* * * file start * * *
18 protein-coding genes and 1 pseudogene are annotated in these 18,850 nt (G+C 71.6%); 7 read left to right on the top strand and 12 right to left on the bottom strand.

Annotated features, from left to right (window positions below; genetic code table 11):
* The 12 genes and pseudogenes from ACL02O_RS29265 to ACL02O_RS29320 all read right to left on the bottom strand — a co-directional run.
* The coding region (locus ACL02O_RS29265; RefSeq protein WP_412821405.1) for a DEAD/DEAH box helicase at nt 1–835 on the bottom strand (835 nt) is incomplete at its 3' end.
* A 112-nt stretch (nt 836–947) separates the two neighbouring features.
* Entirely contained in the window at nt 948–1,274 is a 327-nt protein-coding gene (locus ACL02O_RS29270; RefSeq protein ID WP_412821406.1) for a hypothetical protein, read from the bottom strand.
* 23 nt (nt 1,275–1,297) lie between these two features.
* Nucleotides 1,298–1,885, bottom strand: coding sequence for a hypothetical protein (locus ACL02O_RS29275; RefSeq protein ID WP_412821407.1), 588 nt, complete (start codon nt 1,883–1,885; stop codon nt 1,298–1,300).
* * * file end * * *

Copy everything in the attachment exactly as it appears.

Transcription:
18 protein-coding genes and 1 pseudogene are annotated in these 18,850 nt (G+C 71.6%); 7 read left to right on the top strand and 12 right to left on the bottom strand.

Annotated features, from left to right (window positions below; genetic code table 11):
* The 12 genes and pseudogenes from ACL02O_RS29265 to ACL02O_RS29320 all read right to left on the bottom strand — a co-directional run.
* The coding region (locus ACL02O_RS29265; RefSeq protein WP_412821405.1) for a DEAD/DEAH box helicase at nt 1–835 on the bottom strand (835 nt) is incomplete at its 3' end.
* A 112-nt stretch (nt 836–947) separates the two neighbouring features.
* Entirely contained in the window at nt 948–1,274 is a 327-nt protein-coding gene (locus ACL02O_RS29270; RefSeq protein ID WP_412821406.1) for a hypothetical protein, read from the bottom strand.
* 23 nt (nt 1,275–1,297) lie between these two features.
* Nucleotides 1,298–1,885, bottom strand: coding sequence for a hypothetical protein (locus ACL02O_RS29275; RefSeq protein ID WP_412821407.1), 588 nt, complete (start codon nt 1,883–1,885; stop codon nt 1,298–1,300).